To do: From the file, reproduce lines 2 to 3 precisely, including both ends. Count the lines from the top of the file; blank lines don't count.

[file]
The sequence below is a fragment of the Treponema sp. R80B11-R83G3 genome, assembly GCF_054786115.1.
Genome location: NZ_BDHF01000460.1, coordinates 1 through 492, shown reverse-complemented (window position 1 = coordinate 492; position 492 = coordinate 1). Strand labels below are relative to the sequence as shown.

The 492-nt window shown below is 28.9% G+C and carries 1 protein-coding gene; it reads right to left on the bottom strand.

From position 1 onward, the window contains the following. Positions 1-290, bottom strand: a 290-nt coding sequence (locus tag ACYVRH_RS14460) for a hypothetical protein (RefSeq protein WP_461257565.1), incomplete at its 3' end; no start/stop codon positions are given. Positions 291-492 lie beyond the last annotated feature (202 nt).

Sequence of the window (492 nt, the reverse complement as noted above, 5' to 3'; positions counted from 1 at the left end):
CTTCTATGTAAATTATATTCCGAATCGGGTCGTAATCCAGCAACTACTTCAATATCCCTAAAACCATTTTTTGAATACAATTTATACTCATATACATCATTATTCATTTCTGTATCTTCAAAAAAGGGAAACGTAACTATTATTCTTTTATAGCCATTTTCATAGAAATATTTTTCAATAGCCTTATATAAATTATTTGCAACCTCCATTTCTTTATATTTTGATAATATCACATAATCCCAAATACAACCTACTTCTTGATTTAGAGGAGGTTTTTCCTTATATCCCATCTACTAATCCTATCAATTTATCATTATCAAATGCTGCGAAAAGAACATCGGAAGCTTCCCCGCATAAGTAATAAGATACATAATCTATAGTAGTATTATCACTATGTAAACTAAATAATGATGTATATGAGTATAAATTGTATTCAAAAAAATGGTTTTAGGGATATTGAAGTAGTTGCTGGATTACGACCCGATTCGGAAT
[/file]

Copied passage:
Genome location: NZ_BDHF01000460.1, coordinates 1 through 492, shown reverse-complemented (window position 1 = coordinate 492; position 492 = coordinate 1). Strand labels below are relative to the sequence as shown.

The 492-nt window shown below is 28.9% G+C and carries 1 protein-coding gene; it reads right to left on the bottom strand.